7. karol 7

    I have tremendous admiration for Hager and the work he has done with Dirty Politics and his previous books.

    I do have a bit of a niggle about his understanding of the blogosphere. He clearly has a very good understanding of what has gone on with WO and to a lesser extent KB. He did say last night that leftwing blogs don’t do the same dirty dealings of Slater et al. But I think he is a bit shaky in understanding how the wider blogosphere works.

    nevertheless, Hager does make some sweeping statements about the unruliness of blogs. he says bloggers print whatever they like even if it is totally made up or inaccurate.

    But we still need to follow laws of defamation, etc.

    WO has got away with a lot, partly because of the way it was empowered by the government and by some significant MSM journalists.

    However, since Hager’s book has put WO under a spotlight, many of its posts have been deleted.This indicates that, once put under scrutiny by society at large, there’s stuff Slater et all think they could get into trouble for.

    Sunlight is clearly a very good disinfectant.

    And I think a blog that wants to get a solid reputation, will aim to be as accurate as possible, and will guard against infringing laws of defamation, copyright, etc.

    • Tracey 7.1

      Contact hom karol, email him a description of the blogosphere. I believe he would welcpme it.

      • karol 7.1.1

        I may do a post on it at some point. Right now I am overwhelmed with keeping up with election developments, plus loads of stuff happening in various parts of my life. I am feeling I’ll be glad when the election is over.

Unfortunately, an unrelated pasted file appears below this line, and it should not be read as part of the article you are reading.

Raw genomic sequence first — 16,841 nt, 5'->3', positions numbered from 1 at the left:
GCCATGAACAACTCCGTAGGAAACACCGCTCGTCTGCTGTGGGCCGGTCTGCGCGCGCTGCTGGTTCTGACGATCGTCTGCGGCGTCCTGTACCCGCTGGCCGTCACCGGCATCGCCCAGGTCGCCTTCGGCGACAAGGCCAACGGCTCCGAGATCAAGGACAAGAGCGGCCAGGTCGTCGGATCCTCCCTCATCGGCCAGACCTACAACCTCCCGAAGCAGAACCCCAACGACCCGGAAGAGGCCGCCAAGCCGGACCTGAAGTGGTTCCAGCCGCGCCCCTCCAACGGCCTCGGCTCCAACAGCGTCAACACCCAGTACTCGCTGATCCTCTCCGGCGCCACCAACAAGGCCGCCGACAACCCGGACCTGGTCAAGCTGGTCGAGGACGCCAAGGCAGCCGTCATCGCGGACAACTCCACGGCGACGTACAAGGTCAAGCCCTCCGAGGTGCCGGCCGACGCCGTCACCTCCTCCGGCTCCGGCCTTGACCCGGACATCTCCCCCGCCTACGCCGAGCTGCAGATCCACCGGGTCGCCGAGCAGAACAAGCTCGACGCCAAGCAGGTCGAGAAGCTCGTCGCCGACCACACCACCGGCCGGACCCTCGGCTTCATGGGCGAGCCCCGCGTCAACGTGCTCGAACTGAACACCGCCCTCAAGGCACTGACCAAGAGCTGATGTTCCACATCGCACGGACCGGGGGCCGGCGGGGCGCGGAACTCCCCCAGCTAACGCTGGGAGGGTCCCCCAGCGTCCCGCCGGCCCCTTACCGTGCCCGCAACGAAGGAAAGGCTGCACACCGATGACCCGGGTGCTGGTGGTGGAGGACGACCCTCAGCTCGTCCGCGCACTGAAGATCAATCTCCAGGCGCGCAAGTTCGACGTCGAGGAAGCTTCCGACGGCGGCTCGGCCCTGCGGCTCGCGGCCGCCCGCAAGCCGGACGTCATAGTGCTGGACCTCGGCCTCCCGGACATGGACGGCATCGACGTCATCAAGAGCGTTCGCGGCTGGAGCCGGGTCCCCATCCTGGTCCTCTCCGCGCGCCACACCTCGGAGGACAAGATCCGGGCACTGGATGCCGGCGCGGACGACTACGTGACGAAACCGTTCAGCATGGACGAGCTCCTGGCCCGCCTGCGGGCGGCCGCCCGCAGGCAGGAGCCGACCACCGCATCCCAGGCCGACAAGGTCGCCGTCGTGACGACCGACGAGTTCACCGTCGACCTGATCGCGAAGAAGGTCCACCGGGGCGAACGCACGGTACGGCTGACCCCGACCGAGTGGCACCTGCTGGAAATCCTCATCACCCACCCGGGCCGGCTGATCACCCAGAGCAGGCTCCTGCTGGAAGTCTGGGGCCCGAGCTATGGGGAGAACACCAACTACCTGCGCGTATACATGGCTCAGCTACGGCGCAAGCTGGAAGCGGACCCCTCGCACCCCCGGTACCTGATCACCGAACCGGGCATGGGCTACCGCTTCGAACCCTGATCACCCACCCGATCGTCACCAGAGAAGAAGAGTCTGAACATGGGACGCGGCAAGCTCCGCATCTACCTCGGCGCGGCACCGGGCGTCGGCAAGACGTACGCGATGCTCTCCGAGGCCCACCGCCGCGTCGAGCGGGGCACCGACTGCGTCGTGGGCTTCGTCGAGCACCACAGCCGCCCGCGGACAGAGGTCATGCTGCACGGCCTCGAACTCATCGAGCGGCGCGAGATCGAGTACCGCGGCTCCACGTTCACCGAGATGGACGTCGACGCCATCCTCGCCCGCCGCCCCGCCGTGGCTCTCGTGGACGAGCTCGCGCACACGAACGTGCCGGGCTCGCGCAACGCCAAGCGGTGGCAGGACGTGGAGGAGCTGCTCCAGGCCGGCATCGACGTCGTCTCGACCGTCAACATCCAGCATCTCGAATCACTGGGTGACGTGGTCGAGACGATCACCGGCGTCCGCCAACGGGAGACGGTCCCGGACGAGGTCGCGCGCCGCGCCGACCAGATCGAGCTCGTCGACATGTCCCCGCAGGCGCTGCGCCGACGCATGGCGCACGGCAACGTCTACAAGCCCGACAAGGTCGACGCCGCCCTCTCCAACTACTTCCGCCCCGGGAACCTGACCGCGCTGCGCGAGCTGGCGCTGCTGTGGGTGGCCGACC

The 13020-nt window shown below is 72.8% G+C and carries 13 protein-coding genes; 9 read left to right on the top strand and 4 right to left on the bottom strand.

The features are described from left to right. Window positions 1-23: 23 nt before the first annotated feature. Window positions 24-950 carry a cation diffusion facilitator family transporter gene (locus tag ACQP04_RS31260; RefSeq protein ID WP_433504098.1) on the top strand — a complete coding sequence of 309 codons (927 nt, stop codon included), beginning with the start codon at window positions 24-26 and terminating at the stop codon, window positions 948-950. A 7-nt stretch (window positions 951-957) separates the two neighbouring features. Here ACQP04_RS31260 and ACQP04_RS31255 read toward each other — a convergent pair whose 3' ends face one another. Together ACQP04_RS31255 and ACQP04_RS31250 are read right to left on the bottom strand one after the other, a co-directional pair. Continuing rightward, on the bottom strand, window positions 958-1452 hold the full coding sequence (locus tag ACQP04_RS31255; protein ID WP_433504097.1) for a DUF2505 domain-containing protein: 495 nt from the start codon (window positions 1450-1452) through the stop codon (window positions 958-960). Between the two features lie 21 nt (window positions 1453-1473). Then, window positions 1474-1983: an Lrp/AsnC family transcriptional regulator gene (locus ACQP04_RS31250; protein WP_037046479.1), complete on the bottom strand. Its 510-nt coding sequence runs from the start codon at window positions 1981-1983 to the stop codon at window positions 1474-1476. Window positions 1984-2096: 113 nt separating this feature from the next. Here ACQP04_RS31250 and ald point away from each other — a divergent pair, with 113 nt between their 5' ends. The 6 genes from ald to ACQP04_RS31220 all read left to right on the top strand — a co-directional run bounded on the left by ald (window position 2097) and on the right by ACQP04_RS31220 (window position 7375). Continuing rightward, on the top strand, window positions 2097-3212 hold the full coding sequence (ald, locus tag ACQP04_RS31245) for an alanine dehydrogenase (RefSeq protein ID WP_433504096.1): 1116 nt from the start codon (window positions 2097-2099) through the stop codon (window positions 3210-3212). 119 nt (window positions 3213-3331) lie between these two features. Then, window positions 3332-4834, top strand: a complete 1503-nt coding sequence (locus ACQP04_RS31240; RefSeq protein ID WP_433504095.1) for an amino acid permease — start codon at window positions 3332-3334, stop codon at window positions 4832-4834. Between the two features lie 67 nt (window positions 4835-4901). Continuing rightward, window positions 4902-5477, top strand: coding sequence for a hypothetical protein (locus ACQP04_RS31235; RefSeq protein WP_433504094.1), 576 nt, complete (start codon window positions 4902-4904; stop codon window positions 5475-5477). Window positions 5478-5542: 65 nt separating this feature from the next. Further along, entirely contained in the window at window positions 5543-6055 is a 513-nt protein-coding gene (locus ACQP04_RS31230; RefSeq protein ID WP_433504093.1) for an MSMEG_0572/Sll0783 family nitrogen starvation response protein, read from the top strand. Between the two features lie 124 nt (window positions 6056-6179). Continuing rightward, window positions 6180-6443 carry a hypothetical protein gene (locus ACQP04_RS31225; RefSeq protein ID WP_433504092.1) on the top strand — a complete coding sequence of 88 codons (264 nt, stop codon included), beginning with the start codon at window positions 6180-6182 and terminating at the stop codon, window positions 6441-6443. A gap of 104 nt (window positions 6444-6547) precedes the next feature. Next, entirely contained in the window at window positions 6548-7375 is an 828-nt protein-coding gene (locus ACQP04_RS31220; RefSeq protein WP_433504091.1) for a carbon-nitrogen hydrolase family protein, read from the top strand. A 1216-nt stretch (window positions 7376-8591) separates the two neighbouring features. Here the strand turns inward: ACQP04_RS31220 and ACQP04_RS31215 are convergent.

8. Z 8

    Sound is terrible and quite agitating to listen to. Nicky of course is wonderful <3

  9. Dramaticus 9

    When you look at what John Keys uncle Alan did to Brooksley Born over her trying to stop the derivtives ripoff you can see why Key is here running this country into the ground
    The power of the Fed to make or break a country is so obvious and Key has been a major player in all of it
    He is far more than just a happy rich boy completing his boyhood dream
    We should almost fear for our very existance if he is allowed to rule
    We will not have the country that is Godzown

  10. Dont worry. Be happy 11

    OK here’s a journo who is not afraid. Rachel Smalley.

    Please someone who knows how link to Rachel Smalley’s editorial on Newstalk ZB this morning, 10th Sept around 5.15 am, please do it and post.

    She spoke of poverty and the choice we get to make. And while I dont agree with the “Great Leader” motif, preferring a Great Movement, she spoke Truth to Power. Courage, compassion and brains, the trifecta!

    No doubt her name now goes on some sort of list that’s kept in some sort of drawer. Even if the list and the drawer don’t exist we have been bullied into believing they do…